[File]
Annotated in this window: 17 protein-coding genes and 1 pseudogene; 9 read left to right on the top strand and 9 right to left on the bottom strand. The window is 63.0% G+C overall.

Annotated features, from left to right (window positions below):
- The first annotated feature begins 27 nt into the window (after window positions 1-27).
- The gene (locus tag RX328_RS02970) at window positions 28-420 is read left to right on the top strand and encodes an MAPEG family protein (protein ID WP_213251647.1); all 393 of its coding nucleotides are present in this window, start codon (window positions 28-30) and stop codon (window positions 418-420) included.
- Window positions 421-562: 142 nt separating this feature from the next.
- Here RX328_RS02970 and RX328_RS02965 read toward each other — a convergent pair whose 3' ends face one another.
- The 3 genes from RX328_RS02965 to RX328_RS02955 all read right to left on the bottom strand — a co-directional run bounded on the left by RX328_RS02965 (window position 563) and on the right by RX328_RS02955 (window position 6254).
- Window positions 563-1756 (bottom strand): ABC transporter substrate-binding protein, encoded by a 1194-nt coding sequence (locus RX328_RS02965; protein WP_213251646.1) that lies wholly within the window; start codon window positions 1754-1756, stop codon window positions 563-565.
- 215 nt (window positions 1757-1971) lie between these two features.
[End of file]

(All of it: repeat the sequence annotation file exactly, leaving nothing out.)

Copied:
Annotated in this window: 17 protein-coding genes and 1 pseudogene; 9 read left to right on the top strand and 9 right to left on the bottom strand. The window is 63.0% G+C overall.

Annotated features, from left to right (window positions below):
- The first annotated feature begins 27 nt into the window (after window positions 1-27).
- The gene (locus tag RX328_RS02970) at window positions 28-420 is read left to right on the top strand and encodes an MAPEG family protein (protein ID WP_213251647.1); all 393 of its coding nucleotides are present in this window, start codon (window positions 28-30) and stop codon (window positions 418-420) included.
- Window positions 421-562: 142 nt separating this feature from the next.
- Here RX328_RS02970 and RX328_RS02965 read toward each other — a convergent pair whose 3' ends face one another.
- The 3 genes from RX328_RS02965 to RX328_RS02955 all read right to left on the bottom strand — a co-directional run bounded on the left by RX328_RS02965 (window position 563) and on the right by RX328_RS02955 (window position 6254).
- Window positions 563-1756 (bottom strand): ABC transporter substrate-binding protein, encoded by a 1194-nt coding sequence (locus RX328_RS02965; protein WP_213251646.1) that lies wholly within the window; start codon window positions 1754-1756, stop codon window positions 563-565.
- 215 nt (window positions 1757-1971) lie between these two features.